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We-Picked-Um

Apple Pickin'We’ve been enjoying(?) a jam packed end of summer schedule as of late, careening wildly from one place to another, trying to cram in as much fun as possible before the regimented schedules of fall lock into place.  In just a few short weeks we’ve traveled to the Jersey Shore and back, spent a Sunday watching a parade before a leisurely lake cruise, taken in the awe-inspiring site of a 1/4 scale replica of a milk truck made entirely of butter at the Great New York State Fair,  and even found some time to travel via transdimensional portal to SubDimension 26 in which humanity has been wiped out by house-sized carnivorous lemmings.  All of these events are, of course, “blogworthy” and each will have their moment in the sun over the coming weeks, but  today’s account is of our relatively low-key Labor Day activity, some early season apple picking.

As the calendar turns to September, Central New York suddenly turns into ground zero for apple-picking enthusiasts.  Seemingly overnight, a lengthy stretch of Route 20 near LaFayette turns into Apple Alley, awash in orchards with signs emblazoned with “U-Pick-Em” and “Apple Fritters” and “If You Can Read This – You’re In Range.”  Folks come from far and wide to partake in the picking process, and at dirt cheap prices, who can blame them?

I must admit that, having grown up outside of Philadelphia, I had no idea there were varieties of apples outside of the dark red Red Delicious that my mother always bought, let alone the dozens that are actually grown around here.  Nor had I ever experienced the joy of plucking a HoneyCrisp or a Gala apple straight from the tree, wiping off the excess DDT (so as to avoid harmful mutation) and taking a delicious bite, before chucking it over the trees in hopes of knocking a hapless picker off of their ladder perch.  I heartily recommend the trip if you have an orchard nearby.

We decided Labor Day morning to head out to Beak and Skiff, the number one place around here to go picking, and headed down that way right around the time they opened.  The crowds were thin, something that changes drastically as September wears on.  Instead of waiting 20 minutes in the line for the tractor as usual, instead we sat on the tractor and waited for other people to show.  We were soon out at the trees, which had been barely touched this early in the season, and proceeded to fill up our bag with the JonaMacs they were picking that day.

Faithful readers (Mom) will recall of course our apple adventure last year with my parents – Justine was but a few months old and while she gave a decent effort wasn’t particulary adept at grabbing the fruit off the trees.  This year, with her now ambulatory and rambunctious, we were able to get her to adorably grab the apples off the trees and throw them in the bag with a reasonably high success rate.  But what she really loved, as evidenced by the sizable wet apple stains down her dress, was consuming the apples.  We’d get her started with a bite, and then she just nibbled away.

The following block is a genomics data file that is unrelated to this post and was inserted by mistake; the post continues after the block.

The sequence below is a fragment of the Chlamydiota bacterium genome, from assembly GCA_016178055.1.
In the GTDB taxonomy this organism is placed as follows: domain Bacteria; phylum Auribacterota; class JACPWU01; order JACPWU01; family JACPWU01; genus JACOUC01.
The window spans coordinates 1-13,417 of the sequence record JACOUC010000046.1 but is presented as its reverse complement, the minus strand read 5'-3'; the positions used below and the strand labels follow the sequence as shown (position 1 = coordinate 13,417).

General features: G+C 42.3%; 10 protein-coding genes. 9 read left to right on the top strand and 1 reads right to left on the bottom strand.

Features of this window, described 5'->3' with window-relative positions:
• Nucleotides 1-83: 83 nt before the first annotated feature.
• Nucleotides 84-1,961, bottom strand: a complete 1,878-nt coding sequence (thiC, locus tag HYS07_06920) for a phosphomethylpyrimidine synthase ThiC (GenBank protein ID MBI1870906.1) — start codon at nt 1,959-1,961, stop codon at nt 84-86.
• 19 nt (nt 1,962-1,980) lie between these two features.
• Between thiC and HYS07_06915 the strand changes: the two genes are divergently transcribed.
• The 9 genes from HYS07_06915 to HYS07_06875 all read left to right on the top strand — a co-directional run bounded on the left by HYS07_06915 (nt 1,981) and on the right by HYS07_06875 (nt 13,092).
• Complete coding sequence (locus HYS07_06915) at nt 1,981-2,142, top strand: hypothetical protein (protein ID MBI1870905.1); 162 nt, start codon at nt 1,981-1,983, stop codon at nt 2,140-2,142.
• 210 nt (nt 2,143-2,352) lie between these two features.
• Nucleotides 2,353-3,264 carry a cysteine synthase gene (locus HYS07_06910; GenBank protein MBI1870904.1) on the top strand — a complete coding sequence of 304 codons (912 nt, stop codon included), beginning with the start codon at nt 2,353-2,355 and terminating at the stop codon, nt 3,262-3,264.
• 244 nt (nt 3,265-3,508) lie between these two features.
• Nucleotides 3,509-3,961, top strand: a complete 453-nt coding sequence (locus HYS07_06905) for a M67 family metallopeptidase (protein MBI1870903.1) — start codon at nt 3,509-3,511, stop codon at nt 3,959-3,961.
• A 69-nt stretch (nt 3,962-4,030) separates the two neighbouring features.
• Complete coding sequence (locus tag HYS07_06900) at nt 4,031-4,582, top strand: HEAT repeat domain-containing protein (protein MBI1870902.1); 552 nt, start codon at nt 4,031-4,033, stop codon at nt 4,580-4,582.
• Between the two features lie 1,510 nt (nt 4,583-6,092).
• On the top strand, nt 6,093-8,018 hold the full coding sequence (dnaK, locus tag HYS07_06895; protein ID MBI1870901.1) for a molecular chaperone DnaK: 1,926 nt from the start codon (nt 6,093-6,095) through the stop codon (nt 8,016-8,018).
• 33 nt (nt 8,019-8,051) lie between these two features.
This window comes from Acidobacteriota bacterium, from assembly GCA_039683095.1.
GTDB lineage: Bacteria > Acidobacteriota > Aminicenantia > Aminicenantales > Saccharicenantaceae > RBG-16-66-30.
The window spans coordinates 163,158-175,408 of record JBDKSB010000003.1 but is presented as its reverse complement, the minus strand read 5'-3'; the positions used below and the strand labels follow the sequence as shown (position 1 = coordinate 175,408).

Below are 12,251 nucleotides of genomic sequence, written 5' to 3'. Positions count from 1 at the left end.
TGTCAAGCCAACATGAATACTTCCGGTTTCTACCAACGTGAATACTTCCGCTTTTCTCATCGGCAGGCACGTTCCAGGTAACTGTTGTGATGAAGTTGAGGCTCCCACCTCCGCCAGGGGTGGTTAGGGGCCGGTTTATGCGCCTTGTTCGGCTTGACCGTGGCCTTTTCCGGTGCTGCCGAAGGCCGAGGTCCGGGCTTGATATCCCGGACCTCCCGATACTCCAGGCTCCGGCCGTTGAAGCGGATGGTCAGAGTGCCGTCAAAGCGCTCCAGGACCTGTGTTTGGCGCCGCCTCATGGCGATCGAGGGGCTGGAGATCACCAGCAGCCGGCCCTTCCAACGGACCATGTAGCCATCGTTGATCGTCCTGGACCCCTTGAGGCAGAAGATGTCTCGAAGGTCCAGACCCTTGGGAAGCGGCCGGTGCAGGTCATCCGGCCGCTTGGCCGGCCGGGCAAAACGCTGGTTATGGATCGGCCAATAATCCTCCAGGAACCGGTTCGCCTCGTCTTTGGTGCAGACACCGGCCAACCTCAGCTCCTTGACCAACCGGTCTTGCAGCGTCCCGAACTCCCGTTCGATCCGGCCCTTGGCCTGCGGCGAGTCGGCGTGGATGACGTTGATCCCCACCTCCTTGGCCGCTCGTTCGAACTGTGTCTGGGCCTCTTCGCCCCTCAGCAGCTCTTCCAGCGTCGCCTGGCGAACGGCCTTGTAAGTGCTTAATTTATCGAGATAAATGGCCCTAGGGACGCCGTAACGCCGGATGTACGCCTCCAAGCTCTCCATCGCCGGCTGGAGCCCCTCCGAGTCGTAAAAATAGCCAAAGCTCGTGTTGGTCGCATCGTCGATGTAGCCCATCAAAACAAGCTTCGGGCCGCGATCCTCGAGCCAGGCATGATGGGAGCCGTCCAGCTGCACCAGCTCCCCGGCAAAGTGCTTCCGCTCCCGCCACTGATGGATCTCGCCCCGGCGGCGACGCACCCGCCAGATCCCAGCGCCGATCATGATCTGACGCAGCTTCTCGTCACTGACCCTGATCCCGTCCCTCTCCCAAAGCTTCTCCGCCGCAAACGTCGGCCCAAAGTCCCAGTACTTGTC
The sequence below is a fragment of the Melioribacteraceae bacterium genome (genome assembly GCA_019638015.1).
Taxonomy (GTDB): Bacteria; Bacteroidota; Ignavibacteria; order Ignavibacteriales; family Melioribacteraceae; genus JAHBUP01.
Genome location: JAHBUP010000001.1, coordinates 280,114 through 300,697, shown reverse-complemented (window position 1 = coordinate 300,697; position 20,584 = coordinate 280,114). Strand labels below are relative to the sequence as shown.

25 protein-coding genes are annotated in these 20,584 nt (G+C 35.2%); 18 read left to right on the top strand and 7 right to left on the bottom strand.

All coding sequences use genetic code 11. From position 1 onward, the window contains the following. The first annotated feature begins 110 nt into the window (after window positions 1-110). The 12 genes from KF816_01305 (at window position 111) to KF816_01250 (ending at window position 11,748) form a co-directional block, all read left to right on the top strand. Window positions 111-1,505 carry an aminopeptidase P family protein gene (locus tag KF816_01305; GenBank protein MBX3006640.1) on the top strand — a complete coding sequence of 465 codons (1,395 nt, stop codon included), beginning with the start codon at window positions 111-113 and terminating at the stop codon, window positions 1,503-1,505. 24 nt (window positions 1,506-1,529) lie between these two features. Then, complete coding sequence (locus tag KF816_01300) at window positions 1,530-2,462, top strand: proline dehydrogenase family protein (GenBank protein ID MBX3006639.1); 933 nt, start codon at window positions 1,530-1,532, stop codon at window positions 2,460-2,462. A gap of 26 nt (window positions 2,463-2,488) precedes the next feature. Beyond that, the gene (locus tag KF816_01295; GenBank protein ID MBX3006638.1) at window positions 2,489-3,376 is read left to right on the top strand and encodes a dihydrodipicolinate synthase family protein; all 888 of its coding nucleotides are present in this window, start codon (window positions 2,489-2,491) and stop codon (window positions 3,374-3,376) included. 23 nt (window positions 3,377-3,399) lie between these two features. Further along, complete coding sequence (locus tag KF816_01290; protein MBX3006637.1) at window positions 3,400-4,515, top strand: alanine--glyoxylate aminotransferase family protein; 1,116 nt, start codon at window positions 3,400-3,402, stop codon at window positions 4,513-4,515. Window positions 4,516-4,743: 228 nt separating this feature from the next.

Messy EaterI suppose I never really thought about how to eat an apple, but I assumed I always realized there was a core and not to eat it.  Justine, apparently not understanding this, actually ate the apple from the ends, and right through the core.  Frankly I’m still amazed that she did this, as in my experience, you’ll break your teeth on the core and grow apple trees out of your stomach by consuming the seeds.  (Man, that was a crazy summer.)  Regardless though, she loved it, as evidenced by the nuclear meltdown she had when we tried to spirit the half eaten JonaMac away from her sticky hands.

All in all it was a pleasant, and quick affair, and we left just as the main crowds began to arrive.  With a long naptime still ahead of us, we’d still find some time to relax this Labor Day.

And eat some apples to boot.

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  • http://www.pjmullen.com PJ Mullen

    She actually put them in the bag, my son wouldn't have given them up if you paid him. And where did all these different varieties of apples come from anyway? I'm with you, I only remember the red delicious my mom used to buy. If you go to the store now there are like 70 kinds of apple that have their own chart and descriptions like they are wine.

  • http://heirapparent.frantzylvania.com mwfrantz

    The amazing thing, after being a New Yorker for over a decade, I can actually tell them apart. I have favorite varieties and have a rough idea of the picking schedule. Pretty soon I'll be grafting varietals in my basement. Frightening.

  • http://heirapparent.frantzylvania.com mwfrantz

    The amazing thing, after being a New Yorker for over a decade, I can actually tell them apart. I have favorite varieties and have a rough idea of the picking schedule. Pretty soon I'll be grafting varietals in my basement. Frightening.